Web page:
i was thinking along those lines this morning that the accumulated headspace in 40 odd bottles will be considerable less than the half Litre, or less, left in a keg..
 
I thoroughly dislike yeast in bottles !, well its more disturbing sediment when pouring I dislike.
Does this apply to all bottle conditioned beer? When done well with the right yeast as with something like St. Austell Proper Job, there's very little to nothing, that comes off the bottom of the bottle. Filtering or fining, then dosing with the correct quantity of a dedicated bottling yeast might solve this issue, whilst still maintaining the benefit of refermentation in the bottle.
 
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Does this apply to all bottle conditioned beer? When done well with the right yeast as with something like St. Austell Proper Job, there's very little to nothing, that comes off the bottom of the bottle. Filtering or fining, then dosing with the correct quantity of a dedicated bottling yeast might solve this issue, whilst still maintaining the benefit of refermentation in the bottle.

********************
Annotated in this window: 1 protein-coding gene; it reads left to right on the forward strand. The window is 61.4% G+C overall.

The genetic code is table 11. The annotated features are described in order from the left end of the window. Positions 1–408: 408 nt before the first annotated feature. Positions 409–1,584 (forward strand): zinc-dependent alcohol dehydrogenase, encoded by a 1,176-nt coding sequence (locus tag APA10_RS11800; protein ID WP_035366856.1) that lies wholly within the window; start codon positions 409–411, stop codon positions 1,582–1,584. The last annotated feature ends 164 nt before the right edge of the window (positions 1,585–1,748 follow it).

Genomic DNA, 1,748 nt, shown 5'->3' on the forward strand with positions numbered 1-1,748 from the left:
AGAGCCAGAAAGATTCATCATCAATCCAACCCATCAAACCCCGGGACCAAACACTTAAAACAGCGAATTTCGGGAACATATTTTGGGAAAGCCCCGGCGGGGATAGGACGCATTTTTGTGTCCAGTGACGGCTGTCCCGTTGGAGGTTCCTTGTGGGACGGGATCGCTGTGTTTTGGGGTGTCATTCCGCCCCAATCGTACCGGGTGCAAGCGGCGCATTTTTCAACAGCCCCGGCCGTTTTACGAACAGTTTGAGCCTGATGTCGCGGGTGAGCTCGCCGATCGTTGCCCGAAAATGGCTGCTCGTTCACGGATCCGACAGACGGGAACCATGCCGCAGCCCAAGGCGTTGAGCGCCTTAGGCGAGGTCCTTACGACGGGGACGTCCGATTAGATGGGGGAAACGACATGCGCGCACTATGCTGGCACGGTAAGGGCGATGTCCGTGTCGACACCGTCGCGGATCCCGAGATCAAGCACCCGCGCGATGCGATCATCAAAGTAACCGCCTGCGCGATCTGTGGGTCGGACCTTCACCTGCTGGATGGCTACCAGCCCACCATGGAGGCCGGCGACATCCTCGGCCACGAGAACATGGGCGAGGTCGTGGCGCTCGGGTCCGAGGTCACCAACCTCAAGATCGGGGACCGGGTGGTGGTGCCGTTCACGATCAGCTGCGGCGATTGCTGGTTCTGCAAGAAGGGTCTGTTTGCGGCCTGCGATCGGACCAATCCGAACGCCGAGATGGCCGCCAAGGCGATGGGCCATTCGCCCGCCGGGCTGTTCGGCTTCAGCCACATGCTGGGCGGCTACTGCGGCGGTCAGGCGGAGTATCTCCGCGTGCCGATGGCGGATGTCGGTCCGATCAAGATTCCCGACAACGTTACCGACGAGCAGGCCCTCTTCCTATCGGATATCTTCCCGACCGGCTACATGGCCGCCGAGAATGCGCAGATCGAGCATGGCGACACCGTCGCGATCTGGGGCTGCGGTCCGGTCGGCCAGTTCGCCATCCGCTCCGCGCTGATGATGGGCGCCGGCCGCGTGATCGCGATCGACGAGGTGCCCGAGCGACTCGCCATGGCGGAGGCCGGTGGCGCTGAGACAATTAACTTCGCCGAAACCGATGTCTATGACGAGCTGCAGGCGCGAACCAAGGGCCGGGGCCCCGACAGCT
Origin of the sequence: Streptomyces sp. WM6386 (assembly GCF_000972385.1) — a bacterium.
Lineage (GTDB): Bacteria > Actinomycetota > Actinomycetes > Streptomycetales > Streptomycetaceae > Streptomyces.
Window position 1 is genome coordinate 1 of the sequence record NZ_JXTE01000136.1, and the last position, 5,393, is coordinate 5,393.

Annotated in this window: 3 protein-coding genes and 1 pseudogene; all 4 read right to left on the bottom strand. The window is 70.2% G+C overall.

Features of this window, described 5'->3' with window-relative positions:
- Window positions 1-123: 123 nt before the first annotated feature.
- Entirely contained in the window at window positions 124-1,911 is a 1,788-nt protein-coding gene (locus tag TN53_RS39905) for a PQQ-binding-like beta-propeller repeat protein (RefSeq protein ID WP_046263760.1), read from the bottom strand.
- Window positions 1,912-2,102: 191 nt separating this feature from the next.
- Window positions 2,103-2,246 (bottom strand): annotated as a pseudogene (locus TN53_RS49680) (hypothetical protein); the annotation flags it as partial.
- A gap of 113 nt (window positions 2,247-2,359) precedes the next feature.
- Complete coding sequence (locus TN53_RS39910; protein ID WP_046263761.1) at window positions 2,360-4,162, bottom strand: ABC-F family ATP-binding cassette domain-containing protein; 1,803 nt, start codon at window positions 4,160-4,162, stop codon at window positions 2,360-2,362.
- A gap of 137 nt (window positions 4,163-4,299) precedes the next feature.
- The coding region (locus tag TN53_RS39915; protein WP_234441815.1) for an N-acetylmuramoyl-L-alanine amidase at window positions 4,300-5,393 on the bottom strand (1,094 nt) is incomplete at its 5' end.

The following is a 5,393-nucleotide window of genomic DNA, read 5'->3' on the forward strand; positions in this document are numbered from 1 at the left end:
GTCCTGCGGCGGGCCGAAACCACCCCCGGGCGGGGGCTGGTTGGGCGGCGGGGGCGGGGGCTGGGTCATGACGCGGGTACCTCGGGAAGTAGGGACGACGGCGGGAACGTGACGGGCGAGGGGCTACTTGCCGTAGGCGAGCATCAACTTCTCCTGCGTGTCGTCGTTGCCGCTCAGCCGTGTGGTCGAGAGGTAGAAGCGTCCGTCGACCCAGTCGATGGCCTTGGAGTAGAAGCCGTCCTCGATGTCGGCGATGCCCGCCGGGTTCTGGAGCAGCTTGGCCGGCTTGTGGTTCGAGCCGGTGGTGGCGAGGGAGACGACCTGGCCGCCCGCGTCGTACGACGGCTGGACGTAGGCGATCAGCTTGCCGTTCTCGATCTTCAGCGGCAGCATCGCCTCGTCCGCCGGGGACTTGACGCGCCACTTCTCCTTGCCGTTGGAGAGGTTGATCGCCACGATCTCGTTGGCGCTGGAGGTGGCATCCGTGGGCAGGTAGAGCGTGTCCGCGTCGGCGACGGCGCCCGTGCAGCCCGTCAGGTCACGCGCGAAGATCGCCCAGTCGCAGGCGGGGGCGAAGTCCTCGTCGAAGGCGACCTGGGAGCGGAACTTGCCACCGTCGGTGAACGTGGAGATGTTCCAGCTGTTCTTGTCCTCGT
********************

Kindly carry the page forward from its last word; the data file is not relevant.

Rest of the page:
Pretty much anything that still has detectable yeast in the bottle is on my black list.. i like my beer either as clear as possible. or blacker than darkness
 
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Well a bottled beer can be crystal clear and bottle conditioned...just don't shake the bottle before opening, give it time for the yeast to settle out to the bottom of the bottle and pour carefully so not to let the 'sediment' at the bottom to slip out into the beer. Its not Orangina :laugh8:
 
Well a bottled beer can be crystal clear and bottle conditioned...just don't shake the bottle before opening, give it time for the yeast to settle out to the bottom of the bottle and pour carefully so not to let the 'sediment' at the bottom to slip out into the beer. Its not Orangina :laugh8:
👍
And depending on what yeast you use, it can stick to the bottle like glue. I used to be able to up-end a bottle that had been fermented with S-04 and it would come out crystal clear.